Our country’s leaders believe President Franklin Roosevelt’s New Deal ended the Great Depression and saved the economy.  Are they right?  Did his New Deal end the depression or even shorten it?  Take a moment and consider the Roosevelt logic Congress is using with our current situation.  They believe they can fix the economy if they interfere with market forces and spend unprecedented sums of money.  But, if all that is needed to end a recession is government meddling and spending, how could we ever get into a recession in the first place? 

How do we fix the economy?  Two former Presidents.  Two choices.   

Who should pay to rebuild following natural disasters?

Did our Founding Fathers intend for the government to take care of us when a disaster strikes?  Is the federal government the correct resource for disasters?  Is managing the aftermath of disasters a Constitutional responsibility of the federal government?  Do individuals or local communities have any responsibility?  Is the government the most efficient and cost effective entity to offer aid to communities and help them rebuild?

We need to return to a citizen government

Our Founding Fathers believed serving as President or in Congress was a duty to country, a sacrifice for country, a calling. They did not anticipate Congress becoming a career choice with members subservient to the power of the incumbency and the money it attracts. Rather, the Founding Fathers intended a weak federal government, subservient to much stronger state governments that served a powerful citizenry.  Thomas Jefferson resisted all attempts to foster a strong federal government, adamant the power must rest with the people.  What went wrong?  Does the power rest with the people, as it should?  Does Congress do the peoples’ work?  The movie Charlie Wilson’s War explains how well Congress tends to the people.  Asked by a political activist, “Why do congressmen talk so much and do nothing,” Charlie Wilson responded, “Tradition mostly.”  The Founding Fathers intended a citizen government, run by people like you and me, serving our country, doing the peoples’ work, and then going home.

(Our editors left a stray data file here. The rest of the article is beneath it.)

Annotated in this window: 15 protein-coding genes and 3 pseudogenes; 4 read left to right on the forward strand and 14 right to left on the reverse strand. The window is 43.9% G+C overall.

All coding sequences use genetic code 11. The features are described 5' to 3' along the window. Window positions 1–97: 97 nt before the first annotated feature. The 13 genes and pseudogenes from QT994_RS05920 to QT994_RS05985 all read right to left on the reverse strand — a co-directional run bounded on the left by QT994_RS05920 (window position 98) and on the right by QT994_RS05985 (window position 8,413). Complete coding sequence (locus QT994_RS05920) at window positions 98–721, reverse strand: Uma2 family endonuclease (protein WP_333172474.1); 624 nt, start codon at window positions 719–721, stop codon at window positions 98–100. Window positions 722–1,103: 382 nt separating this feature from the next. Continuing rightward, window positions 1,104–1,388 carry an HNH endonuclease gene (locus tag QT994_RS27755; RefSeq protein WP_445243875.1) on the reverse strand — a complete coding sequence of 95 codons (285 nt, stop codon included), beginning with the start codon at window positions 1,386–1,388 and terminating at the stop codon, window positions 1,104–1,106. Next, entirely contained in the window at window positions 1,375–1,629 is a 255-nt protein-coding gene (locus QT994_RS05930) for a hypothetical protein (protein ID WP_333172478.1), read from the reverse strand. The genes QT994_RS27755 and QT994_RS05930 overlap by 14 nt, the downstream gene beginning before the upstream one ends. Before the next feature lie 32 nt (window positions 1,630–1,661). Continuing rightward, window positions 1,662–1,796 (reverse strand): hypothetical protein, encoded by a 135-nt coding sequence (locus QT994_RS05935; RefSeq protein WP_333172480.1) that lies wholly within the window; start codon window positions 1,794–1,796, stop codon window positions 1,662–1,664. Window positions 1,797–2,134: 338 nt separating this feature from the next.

Use as intended and die

Imagine selling a product that kills the consumer if they use it as intended.  Then imagine convincing our government to allow it to remain legal.  It is a one of a kind product, legal and if used appropriately, lethal.  It is cigarettes.  We have other products available to us that would kill us if we abused them.  But cigarettes alone are the only product with government sanctioning to kill.  Does it seem a bit absurd something this dangerous is legal?  The validity of the medical data is beyond debate, unless you are a tobacco company executive testifying before Congress; then the data are highly questionable.